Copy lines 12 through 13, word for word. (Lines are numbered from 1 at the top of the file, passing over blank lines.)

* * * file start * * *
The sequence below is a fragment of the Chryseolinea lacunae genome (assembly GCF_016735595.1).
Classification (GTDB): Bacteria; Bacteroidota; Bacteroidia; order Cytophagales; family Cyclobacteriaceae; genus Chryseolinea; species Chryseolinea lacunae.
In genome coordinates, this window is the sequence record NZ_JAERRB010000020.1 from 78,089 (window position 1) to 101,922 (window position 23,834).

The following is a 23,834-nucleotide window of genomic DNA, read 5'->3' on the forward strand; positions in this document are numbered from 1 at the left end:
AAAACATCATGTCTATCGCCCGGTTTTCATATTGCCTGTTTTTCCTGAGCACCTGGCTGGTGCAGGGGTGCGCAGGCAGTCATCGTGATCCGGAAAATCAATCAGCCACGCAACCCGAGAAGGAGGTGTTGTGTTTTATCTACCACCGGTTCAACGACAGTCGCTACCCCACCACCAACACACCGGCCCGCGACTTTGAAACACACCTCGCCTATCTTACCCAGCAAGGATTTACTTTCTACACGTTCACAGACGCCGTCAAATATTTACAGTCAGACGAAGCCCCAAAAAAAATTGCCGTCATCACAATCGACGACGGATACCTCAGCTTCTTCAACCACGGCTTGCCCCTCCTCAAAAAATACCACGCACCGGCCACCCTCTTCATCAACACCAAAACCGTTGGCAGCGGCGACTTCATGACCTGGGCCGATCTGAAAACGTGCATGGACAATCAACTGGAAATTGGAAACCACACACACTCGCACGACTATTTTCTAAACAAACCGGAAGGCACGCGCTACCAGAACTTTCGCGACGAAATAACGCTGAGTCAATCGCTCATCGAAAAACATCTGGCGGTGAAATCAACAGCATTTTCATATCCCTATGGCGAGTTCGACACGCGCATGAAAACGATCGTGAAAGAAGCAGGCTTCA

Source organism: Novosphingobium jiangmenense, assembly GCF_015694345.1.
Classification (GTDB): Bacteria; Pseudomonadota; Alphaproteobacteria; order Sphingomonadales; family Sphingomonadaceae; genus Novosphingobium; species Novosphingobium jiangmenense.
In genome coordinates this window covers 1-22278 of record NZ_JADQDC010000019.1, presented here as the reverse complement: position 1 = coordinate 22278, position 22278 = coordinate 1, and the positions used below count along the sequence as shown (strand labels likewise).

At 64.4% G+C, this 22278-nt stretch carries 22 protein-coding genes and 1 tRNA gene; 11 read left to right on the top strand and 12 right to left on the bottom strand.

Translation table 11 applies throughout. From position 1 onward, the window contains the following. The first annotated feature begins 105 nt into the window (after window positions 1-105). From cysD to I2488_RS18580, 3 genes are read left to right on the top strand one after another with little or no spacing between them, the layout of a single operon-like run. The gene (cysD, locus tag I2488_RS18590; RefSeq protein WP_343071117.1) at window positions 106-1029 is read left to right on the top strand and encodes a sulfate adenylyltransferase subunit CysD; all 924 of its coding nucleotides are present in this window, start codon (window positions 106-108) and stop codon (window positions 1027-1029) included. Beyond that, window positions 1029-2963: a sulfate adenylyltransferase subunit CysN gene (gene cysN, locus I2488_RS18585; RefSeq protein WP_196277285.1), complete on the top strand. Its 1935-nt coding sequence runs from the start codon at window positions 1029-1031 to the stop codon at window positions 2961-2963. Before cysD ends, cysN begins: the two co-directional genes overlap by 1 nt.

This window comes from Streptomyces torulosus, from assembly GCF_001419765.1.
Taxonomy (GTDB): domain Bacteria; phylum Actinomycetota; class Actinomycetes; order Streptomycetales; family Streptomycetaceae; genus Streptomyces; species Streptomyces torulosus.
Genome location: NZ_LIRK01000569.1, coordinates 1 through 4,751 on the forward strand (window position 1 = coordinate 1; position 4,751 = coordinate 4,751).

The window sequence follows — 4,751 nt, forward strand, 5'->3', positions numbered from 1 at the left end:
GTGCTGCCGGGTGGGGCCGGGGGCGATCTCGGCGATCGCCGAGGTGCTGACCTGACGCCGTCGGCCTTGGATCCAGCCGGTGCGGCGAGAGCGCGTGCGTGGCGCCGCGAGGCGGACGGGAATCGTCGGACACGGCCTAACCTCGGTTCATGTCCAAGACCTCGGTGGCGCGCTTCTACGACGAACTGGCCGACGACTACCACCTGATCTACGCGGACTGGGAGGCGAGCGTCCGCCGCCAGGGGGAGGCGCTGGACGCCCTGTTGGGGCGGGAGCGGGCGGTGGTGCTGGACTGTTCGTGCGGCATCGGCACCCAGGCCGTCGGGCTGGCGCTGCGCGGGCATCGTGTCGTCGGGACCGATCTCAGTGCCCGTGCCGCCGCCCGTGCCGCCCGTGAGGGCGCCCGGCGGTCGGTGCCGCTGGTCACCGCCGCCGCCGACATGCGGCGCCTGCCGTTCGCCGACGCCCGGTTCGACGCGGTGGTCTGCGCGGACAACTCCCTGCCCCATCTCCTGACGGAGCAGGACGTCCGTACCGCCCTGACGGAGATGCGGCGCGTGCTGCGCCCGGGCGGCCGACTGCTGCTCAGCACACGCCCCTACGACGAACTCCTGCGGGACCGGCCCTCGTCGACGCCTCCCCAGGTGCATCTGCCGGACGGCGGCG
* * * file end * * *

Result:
Taxonomy (GTDB): domain Bacteria; phylum Actinomycetota; class Actinomycetes; order Streptomycetales; family Streptomycetaceae; genus Streptomyces; species Streptomyces torulosus.
Genome location: NZ_LIRK01000569.1, coordinates 1 through 4,751 on the forward strand (window position 1 = coordinate 1; position 4,751 = coordinate 4,751).